How to prepare a cappuccino at home

Having the right equipment to prepare the cappuccino, of course, makes life more comfortable, but in its absence, you may well be able to cope with the task — to make a real cappuccino with a fine milk froth home. Cappuccino, in fact, does not have a recipe, because there are only two ingredients — coffee and milk, but in preparation lies the whole secret.


We have explained in detail in a previous article how to cook excellent espresso at home, so we will focus on the intricacies of the process of frothed milk.

  1. Heat the pasteurized (or domestic) milk to 65-70 degrees.
  2. Pour it into the French-press, close the lid and actively wield the plunger, raising and lowering the filter. Within a minute you will have perfectly frothed milk. Another option is to use a blender, beater, whisk or mixer.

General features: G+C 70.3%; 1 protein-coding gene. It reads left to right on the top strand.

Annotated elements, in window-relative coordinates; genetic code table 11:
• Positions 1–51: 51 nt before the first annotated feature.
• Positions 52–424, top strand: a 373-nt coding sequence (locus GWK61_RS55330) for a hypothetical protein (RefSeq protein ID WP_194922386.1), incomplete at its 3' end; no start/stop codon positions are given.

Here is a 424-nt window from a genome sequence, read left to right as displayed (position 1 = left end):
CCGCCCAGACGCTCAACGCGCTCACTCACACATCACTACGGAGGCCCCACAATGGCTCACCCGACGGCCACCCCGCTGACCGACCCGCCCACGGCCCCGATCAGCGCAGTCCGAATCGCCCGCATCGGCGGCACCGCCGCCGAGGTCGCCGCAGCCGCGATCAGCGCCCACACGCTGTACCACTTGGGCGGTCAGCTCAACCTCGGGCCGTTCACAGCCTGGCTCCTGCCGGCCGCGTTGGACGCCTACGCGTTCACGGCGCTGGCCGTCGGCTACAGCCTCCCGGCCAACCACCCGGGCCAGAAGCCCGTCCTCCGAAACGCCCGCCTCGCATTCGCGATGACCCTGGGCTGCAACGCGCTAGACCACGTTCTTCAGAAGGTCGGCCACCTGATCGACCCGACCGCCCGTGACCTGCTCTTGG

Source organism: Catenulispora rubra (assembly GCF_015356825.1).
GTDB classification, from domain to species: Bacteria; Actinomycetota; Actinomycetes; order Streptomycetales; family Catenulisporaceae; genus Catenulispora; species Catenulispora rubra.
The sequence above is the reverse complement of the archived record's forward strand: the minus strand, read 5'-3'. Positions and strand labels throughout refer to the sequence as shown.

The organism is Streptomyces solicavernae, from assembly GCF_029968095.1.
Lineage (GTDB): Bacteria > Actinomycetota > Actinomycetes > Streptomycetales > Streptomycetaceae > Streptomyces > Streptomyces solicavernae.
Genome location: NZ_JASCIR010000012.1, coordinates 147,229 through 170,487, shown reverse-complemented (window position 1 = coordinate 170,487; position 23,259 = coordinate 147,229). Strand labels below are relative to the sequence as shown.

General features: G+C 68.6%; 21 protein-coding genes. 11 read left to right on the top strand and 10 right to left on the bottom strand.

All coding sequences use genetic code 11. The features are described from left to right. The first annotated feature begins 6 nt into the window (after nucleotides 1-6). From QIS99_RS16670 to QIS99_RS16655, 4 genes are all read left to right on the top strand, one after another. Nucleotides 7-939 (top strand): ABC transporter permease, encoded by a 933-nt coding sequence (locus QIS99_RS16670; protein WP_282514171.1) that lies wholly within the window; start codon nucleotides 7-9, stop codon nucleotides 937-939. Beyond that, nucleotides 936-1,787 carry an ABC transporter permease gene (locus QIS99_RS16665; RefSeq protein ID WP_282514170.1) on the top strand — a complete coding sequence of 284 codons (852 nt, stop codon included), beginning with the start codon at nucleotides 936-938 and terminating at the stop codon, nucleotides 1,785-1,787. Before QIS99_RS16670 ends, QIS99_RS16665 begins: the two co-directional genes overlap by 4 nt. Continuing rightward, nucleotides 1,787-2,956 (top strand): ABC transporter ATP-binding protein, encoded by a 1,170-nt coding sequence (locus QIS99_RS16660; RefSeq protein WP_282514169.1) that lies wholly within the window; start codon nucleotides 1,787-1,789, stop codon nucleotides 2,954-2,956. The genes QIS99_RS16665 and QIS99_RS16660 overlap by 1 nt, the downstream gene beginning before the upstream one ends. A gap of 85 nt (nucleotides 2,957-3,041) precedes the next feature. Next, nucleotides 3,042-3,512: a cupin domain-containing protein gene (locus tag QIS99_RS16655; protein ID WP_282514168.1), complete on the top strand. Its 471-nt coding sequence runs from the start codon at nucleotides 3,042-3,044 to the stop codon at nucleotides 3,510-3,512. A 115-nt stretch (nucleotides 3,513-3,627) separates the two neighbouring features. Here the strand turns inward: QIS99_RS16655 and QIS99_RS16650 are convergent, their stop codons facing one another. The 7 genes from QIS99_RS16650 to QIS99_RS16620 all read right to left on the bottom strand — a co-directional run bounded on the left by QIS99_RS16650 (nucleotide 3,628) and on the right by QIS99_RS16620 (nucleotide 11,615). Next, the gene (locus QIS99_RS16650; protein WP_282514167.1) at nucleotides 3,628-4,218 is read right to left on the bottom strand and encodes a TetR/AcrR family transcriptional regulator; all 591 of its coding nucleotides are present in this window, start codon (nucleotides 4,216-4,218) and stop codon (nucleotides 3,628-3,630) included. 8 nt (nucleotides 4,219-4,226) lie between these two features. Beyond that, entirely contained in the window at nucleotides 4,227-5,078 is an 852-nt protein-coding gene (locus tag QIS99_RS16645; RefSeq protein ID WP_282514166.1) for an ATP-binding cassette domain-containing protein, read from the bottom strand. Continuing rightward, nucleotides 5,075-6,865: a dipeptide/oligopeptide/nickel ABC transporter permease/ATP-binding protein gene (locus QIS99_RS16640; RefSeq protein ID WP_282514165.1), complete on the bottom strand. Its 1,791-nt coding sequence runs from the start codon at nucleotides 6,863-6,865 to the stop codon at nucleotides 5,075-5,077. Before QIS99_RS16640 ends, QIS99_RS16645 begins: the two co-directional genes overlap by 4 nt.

3. Stop beating when the milk has doubled in volume.
  4. Let the milk stand for a few seconds, the foam formed, and then shake it in a circular motion to achieve a smooth consistency.

Ideally, the coffee and milk would be prepared simultaneously. This can be achieved if you have two french-presses. Otherwise, don’t let too much time go between the two stages. Cappuccino is very delicate and requires special treatment. If you drink coffee brewed in Turku, then strain it through a very fine sieve before pouring into the cup. Then you will not allow a single grain of coffee to break the musical taste perfection and tender texture.

Get ready to pour the milk into a cup of coffee and enjoy the luxurious creamy coffee taste of your fantastic cappuccino. Optionally, you can sprinkle the cappuccino with cinnamon, chocolate or hazelnut crumbs, use fragrant spices or add sweet syrups. To achieve perfection, you have to work hard and take the time to experiment. But what an effect can be made! The reward for your efforts will be a real delight for your guests when you serve them a spotless, fragrant cappuccino with a pattern on the foam surface.